Tuesday, May 02, 2006

bravery and simulacra

I've spent the early part of this week trying to persuade myself not to blog about Stephen Colbert's magnificent performance at the White House Correspondents' Association Dinner last weekend. Everyone else has been there and done that. You probably don't even need the link I've given you: News of his ballsiness -- not to mention the complete transcripts and videotapes of the event -- has made the rounds. Twice. In a variety of resolutions and formats.

But there's still something I want to add. I can't help myself.

When I first started working at Microsoft, a friend who'll remain anonymous told me, "It's easier to work here if you're on the right meds." She was a ballsy girl herself, lovely and outspoken. And did I say funny? She was funny. Kept me sane on countless occasions. And more than once our conversations caused the straight arrow in the office adjacent to hers to slam his door in horror and embarrassment. I miss her. She was definitely on the right meds herself.

It's easier, she said, if you're on the right meds.

So what I want to know is, what kind of meds is Stephen Colbert on? Which pharmaceutical gives you the courage to look the President of the United States in the eye and say things like:

We're not so different, he and I. We get it. We're not brainiacs on the nerd patrol. We're not members of the factinista. We go straight from the gut, right sir? That's where the truth lies, right down here in the gut.

Now, I know there are some polls out there saying this man has a 32% approval rating. But guys like us, we don't pay attention to the polls. We know that polls are just a collection of statistics that reflect what people are thinking in "reality." And reality has a well-known liberal bias.
It was hard to pull those two excerpts from the transcript. I would've liked to quote the whole damned thing -- that's how good it was. Those weren't even the funniest things he said; they were just two examples of things it'd be hard to say looking the President in the eye. It's hard to point at your gut to refer by proxy to the gut of the guy who's got his finger on the button to launch the nukes. These are things he said knowing that when he was done speaking, he'd have to leave the podium and sit down next to him. Maybe even eat dessert and coffee and endure a round of after-dinner drinks.

It's hard enough sitting next to a stranger at one of these formal banquets. Harder still to sit next to a faux Texan, who can invade countries whenever he feels the urge. That galvanic power gap'd keep you off balance for the entire meal; it'd be tough just keeping the gravy boat of Hollandaise sauce for the salmon out of your lap. In fact, I'm sure they had a lively chat before Mr. Colbert's speech -- Mr. Colbert alluded to the possibility of Mr. Bush appearing on his show. And all the while, as they were dining together, as the table enjoyed Mr. Bush's unselfconscious anti-intellectualism and folksy patter, Mr. Colbert knew he was going to drop the bomb.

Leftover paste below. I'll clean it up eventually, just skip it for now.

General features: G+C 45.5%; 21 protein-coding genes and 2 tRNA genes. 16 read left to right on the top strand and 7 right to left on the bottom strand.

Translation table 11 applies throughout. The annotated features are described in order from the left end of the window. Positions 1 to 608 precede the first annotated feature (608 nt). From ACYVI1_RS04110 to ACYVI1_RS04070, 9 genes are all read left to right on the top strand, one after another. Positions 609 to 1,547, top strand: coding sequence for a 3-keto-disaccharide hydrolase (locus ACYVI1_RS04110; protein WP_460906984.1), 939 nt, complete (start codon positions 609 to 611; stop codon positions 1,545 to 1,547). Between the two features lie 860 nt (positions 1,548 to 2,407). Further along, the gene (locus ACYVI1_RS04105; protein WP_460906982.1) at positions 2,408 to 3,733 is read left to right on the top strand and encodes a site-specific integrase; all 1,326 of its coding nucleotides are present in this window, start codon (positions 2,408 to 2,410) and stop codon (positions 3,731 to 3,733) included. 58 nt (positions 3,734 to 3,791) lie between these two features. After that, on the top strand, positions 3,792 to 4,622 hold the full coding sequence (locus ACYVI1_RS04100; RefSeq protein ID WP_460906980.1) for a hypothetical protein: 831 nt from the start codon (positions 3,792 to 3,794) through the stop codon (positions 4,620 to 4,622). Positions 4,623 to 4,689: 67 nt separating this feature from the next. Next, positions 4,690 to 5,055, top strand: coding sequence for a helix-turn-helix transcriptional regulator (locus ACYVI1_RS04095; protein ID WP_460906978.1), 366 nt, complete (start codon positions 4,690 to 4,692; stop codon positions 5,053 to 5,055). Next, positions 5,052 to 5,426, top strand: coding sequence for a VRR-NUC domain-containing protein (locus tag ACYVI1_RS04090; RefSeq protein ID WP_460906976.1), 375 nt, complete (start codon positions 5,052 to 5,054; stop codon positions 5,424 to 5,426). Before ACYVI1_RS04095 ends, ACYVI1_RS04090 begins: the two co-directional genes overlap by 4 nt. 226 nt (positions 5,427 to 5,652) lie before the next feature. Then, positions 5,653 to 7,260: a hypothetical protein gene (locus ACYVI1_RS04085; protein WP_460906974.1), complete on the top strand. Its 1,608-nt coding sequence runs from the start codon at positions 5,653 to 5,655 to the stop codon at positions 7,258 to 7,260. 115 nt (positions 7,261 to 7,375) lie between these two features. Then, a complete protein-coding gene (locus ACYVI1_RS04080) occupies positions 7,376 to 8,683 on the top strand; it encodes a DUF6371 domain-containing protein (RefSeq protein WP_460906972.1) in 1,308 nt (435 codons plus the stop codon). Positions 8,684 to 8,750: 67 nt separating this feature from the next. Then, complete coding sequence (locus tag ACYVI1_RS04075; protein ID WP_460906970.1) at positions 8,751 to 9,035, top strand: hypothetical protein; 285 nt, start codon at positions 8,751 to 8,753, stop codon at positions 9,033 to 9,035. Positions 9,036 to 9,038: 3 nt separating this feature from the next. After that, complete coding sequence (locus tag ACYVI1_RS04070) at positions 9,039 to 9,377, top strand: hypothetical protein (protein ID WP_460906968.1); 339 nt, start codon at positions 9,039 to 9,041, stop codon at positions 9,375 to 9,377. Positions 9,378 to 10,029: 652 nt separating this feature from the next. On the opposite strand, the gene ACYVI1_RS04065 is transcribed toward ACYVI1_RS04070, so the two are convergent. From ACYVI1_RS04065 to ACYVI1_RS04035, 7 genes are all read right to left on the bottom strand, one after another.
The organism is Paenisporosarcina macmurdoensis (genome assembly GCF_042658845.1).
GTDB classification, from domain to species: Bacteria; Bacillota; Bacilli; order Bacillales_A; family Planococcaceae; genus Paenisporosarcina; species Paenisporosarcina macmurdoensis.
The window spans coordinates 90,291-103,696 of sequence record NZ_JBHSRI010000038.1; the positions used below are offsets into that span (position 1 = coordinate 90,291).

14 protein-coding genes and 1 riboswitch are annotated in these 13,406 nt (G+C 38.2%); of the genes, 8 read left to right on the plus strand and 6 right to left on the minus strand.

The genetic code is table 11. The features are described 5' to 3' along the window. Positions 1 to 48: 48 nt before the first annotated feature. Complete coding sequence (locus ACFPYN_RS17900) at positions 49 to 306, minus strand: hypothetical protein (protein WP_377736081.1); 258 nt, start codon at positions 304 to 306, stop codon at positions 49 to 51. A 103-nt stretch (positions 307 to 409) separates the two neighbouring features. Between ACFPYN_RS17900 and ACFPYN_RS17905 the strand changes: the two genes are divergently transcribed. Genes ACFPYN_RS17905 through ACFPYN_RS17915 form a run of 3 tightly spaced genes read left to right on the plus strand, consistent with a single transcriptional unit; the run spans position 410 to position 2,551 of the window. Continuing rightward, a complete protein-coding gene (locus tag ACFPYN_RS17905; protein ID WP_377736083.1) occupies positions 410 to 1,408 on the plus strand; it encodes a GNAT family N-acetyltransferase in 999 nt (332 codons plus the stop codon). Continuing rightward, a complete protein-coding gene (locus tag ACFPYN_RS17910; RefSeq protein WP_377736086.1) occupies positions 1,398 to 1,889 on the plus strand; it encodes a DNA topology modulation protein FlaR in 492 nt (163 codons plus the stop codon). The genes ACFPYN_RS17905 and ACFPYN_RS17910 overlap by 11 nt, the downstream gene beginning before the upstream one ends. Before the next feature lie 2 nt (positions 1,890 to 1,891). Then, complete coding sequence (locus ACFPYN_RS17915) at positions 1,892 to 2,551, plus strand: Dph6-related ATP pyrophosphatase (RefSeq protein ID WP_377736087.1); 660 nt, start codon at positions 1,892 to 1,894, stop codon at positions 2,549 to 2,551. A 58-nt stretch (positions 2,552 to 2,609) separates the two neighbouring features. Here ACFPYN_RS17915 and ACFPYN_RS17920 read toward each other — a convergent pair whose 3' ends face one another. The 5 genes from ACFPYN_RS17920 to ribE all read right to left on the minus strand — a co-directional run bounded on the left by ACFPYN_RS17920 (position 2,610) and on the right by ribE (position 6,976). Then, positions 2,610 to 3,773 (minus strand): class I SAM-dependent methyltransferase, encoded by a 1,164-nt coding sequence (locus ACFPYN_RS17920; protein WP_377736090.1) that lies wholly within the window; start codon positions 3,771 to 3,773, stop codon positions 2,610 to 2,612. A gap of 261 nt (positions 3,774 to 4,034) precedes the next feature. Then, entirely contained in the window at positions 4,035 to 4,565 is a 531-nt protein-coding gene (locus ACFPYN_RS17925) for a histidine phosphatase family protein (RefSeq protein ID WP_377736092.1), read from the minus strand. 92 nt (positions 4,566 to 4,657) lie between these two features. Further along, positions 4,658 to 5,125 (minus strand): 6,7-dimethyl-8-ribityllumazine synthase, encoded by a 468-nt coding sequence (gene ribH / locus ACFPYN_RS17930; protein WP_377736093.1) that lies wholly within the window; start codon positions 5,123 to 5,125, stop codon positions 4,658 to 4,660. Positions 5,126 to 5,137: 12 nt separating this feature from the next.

It'd be one thing if he'd performed this routine on his show; there you've got a sympathetic audience and you're not looking G.W. in the eye. Even in the posted video taken from the C-Span coverage, you could hear the coughs, scuffles, and nervous laughter of an audience on the edge of fear. He'd clearly gone too far for the likes of this august group of correspondents, correspondents who were still allowed to attend presidential press conferences. Even though this Bill O'Reilly simulacra is just a character he plays (for who knows what Stephen Colbert qua Stephen Colbert is like), it's a character he maintains week after week without slipping. And he didn't slip here. Even as the audiences' discomfort became electric.

What kind of meds could he be on? Surely it's something new, the fruit of many years of neuropharmaceutical research. And even if the drug is no longer under patent protection, Mr. Colbert is not taking the generic version. Did you know the generic version of a drug can be up to 25% weaker than the original? And possibly less effective than the original formulation because of vagaries in the manufacturing process? I don't need to look this up; I know this from my gut. And my gut tells me Stephen Colbert was on something FULL STRENGTH AND COMPLETELY GENUINE.

A couple of shots of bourbon don't give you that kind of courage. They just make you a little more apt to topple when you're leaning on the podium to make your best point. Or more prone to drop your notes and be unable to re-assemble them in the right order. Nope. Stephen Colbert didn't take a swig from a silver flask moments before he was introduced, Ivy League style; he's got to have been fortified by a big strong complicated molecule. It's not a wimpy simple molecule like ethyl alcohol. Something with a couple of benzene rings and hydrocarbon chains hanging off of it.

Mark has speculated that Mr. Colbert must've been toughened up by his childhood, a childhood no doubt spent defending his ears. I don't know if you've noticed, but Stephen Colbert's ears are profoundly asymmetric: one is much higher on his head than the other. He must've been aware of this, since one day on his show he demonstrated a trick where he folds his ear in half like origami. Earigami? It's a great trick. And the ears allow you to forgive him for his young Republican good looks and boyish charm.

But I still think it's the meds, not the ears: I'll have what he's having.

I hope our next president is as brave and his (or her) anti-intellectualism is just an act like Mr. Colbert's.


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